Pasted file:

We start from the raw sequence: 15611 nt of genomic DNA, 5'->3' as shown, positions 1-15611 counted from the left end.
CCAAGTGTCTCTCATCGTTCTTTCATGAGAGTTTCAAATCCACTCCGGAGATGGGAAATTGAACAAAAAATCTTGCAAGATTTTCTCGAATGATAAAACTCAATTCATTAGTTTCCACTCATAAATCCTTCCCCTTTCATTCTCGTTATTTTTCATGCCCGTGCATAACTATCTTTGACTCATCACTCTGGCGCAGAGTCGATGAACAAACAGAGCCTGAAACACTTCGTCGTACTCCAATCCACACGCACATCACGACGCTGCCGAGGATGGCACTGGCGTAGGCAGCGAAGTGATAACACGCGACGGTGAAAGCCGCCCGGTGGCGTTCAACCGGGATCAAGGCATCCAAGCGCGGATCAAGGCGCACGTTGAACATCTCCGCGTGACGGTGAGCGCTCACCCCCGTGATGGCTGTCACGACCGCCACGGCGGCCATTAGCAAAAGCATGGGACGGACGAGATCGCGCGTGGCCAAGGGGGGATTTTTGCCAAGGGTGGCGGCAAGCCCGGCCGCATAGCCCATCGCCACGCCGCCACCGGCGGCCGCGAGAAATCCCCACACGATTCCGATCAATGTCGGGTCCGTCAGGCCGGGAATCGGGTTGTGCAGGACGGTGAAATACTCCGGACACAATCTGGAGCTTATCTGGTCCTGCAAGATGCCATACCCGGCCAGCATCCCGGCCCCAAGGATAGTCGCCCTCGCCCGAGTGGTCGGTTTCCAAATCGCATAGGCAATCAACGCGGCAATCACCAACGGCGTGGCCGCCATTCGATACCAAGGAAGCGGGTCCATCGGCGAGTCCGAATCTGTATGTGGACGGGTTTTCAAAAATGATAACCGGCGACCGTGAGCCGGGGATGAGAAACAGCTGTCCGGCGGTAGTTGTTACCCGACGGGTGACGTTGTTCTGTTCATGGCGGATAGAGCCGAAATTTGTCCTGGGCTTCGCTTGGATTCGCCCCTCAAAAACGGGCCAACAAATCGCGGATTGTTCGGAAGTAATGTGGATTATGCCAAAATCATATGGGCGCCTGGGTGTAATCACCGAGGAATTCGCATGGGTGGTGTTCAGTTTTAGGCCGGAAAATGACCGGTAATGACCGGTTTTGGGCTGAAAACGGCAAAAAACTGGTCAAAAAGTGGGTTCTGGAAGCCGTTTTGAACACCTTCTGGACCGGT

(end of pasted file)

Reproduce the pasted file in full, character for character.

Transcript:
We start from the raw sequence: 15611 nt of genomic DNA, 5'->3' as shown, positions 1-15611 counted from the left end.
CCAAGTGTCTCTCATCGTTCTTTCATGAGAGTTTCAAATCCACTCCGGAGATGGGAAATTGAACAAAAAATCTTGCAAGATTTTCTCGAATGATAAAACTCAATTCATTAGTTTCCACTCATAAATCCTTCCCCTTTCATTCTCGTTATTTTTCATGCCCGTGCATAACTATCTTTGACTCATCACTCTGGCGCAGAGTCGATGAACAAACAGAGCCTGAAACACTTCGTCGTACTCCAATCCACACGCACATCACGACGCTGCCGAGGATGGCACTGGCGTAGGCAGCGAAGTGATAACACGCGACGGTGAAAGCCGCCCGGTGGCGTTCAACCGGGATCAAGGCATCCAAGCGCGGATCAAGGCGCACGTTGAACATCTCCGCGTGACGGTGAGCGCTCACCCCCGTGATGGCTGTCACGACCGCCACGGCGGCCATTAGCAAAAGCATGGGACGGACGAGATCGCGCGTGGCCAAGGGGGGATTTTTGCCAAGGGTGGCGGCAAGCCCGGCCGCATAGCCCATCGCCACGCCGCCACCGGCGGCCGCGAGAAATCCCCACACGATTCCGATCAATGTCGGGTCCGTCAGGCCGGGAATCGGGTTGTGCAGGACGGTGAAATACTCCGGACACAATCTGGAGCTTATCTGGTCCTGCAAGATGCCATACCCGGCCAGCATCCCGGCCCCAAGGATAGTCGCCCTCGCCCGAGTGGTCGGTTTCCAAATCGCATAGGCAATCAACGCGGCAATCACCAACGGCGTGGCCGCCATTCGATACCAAGGAAGCGGGTCCATCGGCGAGTCCGAATCTGTATGTGGACGGGTTTTCAAAAATGATAACCGGCGACCGTGAGCCGGGGATGAGAAACAGCTGTCCGGCGGTAGTTGTTACCCGACGGGTGACGTTGTTCTGTTCATGGCGGATAGAGCCGAAATTTGTCCTGGGCTTCGCTTGGATTCGCCCCTCAAAAACGGGCCAACAAATCGCGGATTGTTCGGAAGTAATGTGGATTATGCCAAAATCATATGGGCGCCTGGGTGTAATCACCGAGGAATTCGCATGGGTGGTGTTCAGTTTTAGGCCGGAAAATGACCGGTAATGACCGGTTTTGGGCTGAAAACGGCAAAAAACTGGTCAAAAAGTGGGTTCTGGAAGCCGTTTTGAACACCTTCTGGACCGGT